When we first announced to friends and family our decision to move from Las Vegas to rural Alabama, you would have thought we said we were all growing bushy beards to live as hermits in a cave, way over in Mars, with Forrest Gump as our cult leader. But time has proven that: in the intensifying legal battle over the issues of life, marriage and religious freedom, the state of Alabama is on the right track.
First, in 2006, there came the approved amendment to the State Constitution, the Alabama Sanctity of Marriage Act, that made it unconstitutional to recognize or perform same-sex marriage. No Sodom and Gomorra here.
Then, in 2012, there was the re-election of Judge Roy Moore as the Supreme Court Chief Justice. Moore being the famous judge who refused to remove the Ten Commandments from the courthouse more than a decade ago. He campaigned with the statement: “The true issue is whether we can acknowledge the sovereignty of almighty God over the affairs of our state and our law. That I will not back down from. I will always acknowledge the sovereignty of God and I think we must.” Justice Moore’s re-election signified a people’s desire to entrust their rights in the hands of a religious Christian. No separation of Judeo-Christian morality from the state here, either.
During the same elections, the state of Alabama approved another amendment to its State Constitution that no employer shall be mandated to participate in the Federal Health Program (which of course included funding for abortion, contraception and sterilization.) The message was: no federal overreaching interference welcome here.
This January saw the jubilant news that the Alabama Supreme Court ruled that the definition of ‘child’ includes the unborn. The Supreme Court stated that: “The decision of this Court today is in keeping with the widespread legal recognition that unborn children are persons with rights that should be protected by law.” Furthermore, it affirmed that: “the decision in the present cases is consistent with the Declaration of Rights in the Alabama Constitution, which states that ‘all men are equally free and independent; that they are endowed by their Creator with certain inalienable rights; that among these are life, liberty and the pursuit of happiness.”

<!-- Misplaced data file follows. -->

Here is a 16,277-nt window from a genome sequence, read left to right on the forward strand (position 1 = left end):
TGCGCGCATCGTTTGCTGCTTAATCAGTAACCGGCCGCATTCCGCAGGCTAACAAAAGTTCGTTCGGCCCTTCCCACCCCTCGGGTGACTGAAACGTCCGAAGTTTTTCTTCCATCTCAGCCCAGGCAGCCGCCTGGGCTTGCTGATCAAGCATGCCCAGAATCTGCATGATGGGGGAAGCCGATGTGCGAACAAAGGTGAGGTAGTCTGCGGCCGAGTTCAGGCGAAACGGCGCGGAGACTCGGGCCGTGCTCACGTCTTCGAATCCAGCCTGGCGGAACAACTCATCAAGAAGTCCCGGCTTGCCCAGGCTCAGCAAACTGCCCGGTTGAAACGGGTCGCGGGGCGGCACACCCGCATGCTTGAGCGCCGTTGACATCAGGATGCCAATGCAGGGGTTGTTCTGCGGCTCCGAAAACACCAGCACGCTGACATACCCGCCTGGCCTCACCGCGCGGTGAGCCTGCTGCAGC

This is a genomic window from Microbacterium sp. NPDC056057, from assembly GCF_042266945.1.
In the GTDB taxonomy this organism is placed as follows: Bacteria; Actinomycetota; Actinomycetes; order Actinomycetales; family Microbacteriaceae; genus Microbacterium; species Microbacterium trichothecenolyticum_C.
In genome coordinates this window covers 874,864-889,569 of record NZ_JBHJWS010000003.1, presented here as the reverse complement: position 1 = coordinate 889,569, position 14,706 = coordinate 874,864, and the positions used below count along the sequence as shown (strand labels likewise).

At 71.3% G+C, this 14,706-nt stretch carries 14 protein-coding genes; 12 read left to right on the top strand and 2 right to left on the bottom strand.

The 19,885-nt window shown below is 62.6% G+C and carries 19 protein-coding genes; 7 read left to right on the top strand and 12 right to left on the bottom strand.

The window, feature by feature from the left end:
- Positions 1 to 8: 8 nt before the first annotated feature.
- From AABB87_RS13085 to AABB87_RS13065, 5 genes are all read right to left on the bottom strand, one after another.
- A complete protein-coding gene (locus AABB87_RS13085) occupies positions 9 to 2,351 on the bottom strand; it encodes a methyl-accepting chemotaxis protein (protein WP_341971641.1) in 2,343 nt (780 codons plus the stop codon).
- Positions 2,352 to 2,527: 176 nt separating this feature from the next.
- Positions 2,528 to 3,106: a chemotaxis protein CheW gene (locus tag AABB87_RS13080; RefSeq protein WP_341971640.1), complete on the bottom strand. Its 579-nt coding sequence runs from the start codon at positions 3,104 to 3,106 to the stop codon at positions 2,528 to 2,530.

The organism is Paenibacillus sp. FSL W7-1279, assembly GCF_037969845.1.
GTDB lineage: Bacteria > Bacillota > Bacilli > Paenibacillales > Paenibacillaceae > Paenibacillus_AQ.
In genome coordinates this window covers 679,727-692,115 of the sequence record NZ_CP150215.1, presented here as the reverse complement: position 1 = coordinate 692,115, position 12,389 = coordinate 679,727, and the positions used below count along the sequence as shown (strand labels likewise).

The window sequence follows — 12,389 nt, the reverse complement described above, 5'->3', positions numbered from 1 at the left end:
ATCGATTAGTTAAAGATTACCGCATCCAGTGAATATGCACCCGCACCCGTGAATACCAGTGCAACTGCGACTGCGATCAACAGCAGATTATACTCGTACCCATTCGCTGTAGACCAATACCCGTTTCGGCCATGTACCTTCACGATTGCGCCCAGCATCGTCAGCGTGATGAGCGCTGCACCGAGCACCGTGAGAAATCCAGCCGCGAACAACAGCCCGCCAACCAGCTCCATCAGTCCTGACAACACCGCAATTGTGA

As for euthanasia, the common law provisions still stand: it is considered a Class A felony murder for a person to cause the death of another person with intent to cause the death of such a person. Furthermore, physician assisted suicide is not condoned or authorized. In short, we don’t want to kill y’all over here.
Way to go, Alabama! If only you were a political trendsetter for the rest of the country.
I’m well aware that it is the same state the threatens immigration practice, cracked-down on the rights and status of my fellow immigrants and authorized it’s police to ask for my papers if they catch me violating driving laws just because I have brown skin and black hair. As I am very much cognizant of the Catholic Church’s stand on immigration to oppose enforcement-only policies and support comprehensive immigration reform, citing under the Catechism 2241 that the more prosperous nations to the extent they are able, are obliged to welcome the foreigner in search of security and livelihood which is not available in his country of origin.
Before the ethnic minority population denounces me a persona non grata, put down those pitchforks and let me explain why I cheer on this conservatively religious southern state. It is not just the numbers game that Alabama’s voters got 4 out of 5 out of the Church’s teachings correct. Nor does it have anything to do with the fact that the University of Alabama’s Catholic football coach Nick Saban trumped Notre Dame at college football. It is simply that, in the hierarchy of rights, Alabama’s voters and leaders have chosen the primary, non-negotiable issue of life over privacy, over health, over women’s rights, over livelihood, over the culture of death.
Alabama is trying to build the kind of world I want my children to be part of: where life is the first inalienable, God-given right from conception to natural death; marriage is a sacrament and the basic foundation of a family and society; religious freedom is practiced by the Church; God’s laws are supreme and justice is grounded on truth and morality.
Alabama isn’t perfect (nowhere in the world is), but this is a place I can envision my children’s faith flourishing so that they can be prepared for their final home in eternity. To that end, even my own temporal self-interest, convenience, and strong opinion on immigration must be sacrificed for the good of their souls.
I continue to work with my parish for justice for individual immigrants and pray for just immigration laws, but in the long run, I choose life. More specifically, I choose the lives, faith and future of my children, both born and yet to be born.